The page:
Monster of the Milky Way

Birth of a Black Hole

Black holes, like the rest of us, are born from stars.* While the elements that make up our bodies and everything else on Earth originated in exploding stars, black holes arise after massive stars burn up all their nuclear fuel, explode in a supernova, and collapse to an unimaginably dense point called a singularity. In this slide show, follow the progression of events from old, dying star to newborn black hole.—Peter Tyson

Red Supergiant
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A young, massive star creates energy by nuclear fusion, converting hydrogen into helium. That's what makes it shine. When all the hydrogen in the core is used up, the star begins fusing an outer shell of hydrogen that lies beyond what is now a helium core. At this later stage in its life, the star expands into a red supergiant (shown here).

Cutaway of red supergiant
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If you were to split the red supergiant open, you'd find a massive core. Here, deep inside, the sheer volume of matter is drawn inward by its own gravity. The temperature of the core eventually rises high enough to begin nuclear fusion of the surrounding helium.

Innermost core of red supergiant
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The pressure sends temperatures soaring above a billion degrees, and the rising gravitational force makes lighter elements fuse into heavier ones: first helium to oxygen, then oxygen to silicon, and, finally, silicon to iron. Throughout, the slowly expiring star grows denser and denser.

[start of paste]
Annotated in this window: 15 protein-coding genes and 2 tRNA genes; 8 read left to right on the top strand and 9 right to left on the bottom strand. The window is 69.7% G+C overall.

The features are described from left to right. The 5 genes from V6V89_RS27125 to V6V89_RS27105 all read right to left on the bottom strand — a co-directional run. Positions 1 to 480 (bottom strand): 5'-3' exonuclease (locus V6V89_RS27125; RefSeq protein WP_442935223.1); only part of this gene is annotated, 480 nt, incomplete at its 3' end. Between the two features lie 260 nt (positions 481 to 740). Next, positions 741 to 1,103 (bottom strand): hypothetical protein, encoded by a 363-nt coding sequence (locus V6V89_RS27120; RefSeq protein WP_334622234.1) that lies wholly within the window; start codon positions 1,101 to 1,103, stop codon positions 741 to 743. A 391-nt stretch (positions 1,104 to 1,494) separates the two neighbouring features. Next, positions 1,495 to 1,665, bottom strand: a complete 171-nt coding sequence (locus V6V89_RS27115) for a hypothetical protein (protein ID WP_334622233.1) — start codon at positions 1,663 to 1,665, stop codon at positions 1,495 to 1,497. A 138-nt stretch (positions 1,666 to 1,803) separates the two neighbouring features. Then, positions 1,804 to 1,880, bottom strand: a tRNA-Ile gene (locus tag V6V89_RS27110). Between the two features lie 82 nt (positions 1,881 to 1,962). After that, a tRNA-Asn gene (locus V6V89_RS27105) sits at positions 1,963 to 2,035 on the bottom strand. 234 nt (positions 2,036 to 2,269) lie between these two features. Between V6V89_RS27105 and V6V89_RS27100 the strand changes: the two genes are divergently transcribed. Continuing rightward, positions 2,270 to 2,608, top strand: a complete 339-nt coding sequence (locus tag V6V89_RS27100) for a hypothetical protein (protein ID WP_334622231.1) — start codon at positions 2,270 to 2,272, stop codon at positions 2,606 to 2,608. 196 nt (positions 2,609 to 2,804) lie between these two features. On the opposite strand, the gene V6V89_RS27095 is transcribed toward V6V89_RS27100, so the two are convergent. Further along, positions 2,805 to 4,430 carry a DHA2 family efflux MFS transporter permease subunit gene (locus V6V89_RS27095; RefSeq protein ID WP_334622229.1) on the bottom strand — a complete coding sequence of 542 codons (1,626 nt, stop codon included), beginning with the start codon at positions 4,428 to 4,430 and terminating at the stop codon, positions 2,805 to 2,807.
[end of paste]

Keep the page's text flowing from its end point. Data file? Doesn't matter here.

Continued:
Red supergiant in spacetime fabric
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Heavy and dense, the red supergiant is sunk deep in space-time, the four-dimensional fabric in which all objects in the universe, including us, are embedded and move within. Fusion continues until all elements are gone except iron.

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When only iron remains, the energy created by nuclear fusion can no longer support the core of the star against its own gravity. In a millisecond, the core collapses in on itself, triggering the astronomically monstrous explosion known as a supernova.

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What remains after the supernova depends on how massive the surviving remnant is (which itself depends on how massive the star was to begin with). If the collapsed core is between about 1.4 and two times as massive as our sun, it will become a neutron star. Composed primarily of neutrons—its atoms have all succumbed to the extreme pressure—a neutron star is so dense that a teaspoonful of its matter would weigh about a billion tons.

Black Hole
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If the collapsed star is greater than about three times the solar mass, then nothing that we know of in nature can withstand the force of its gravity, and it crumples inexorably into a black hole. It's a mysterious place where gravity has become so powerful that the velocity that an object would need to escape its grip is greater than the 670,000,000-mile-per-hour speed of light, which means that not even light can escape. Hence its simple but deeply evocative name, black hole.

*Note: This feature concerns black holes bearing a mass about that of our sun. Astrophysicists remain unclear about how black holes with far greater mass, including supermassive black holes like the one thought to lie at the center of our galaxy, come into being. For more information, see the following NASA Web page:

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© | Created September 2006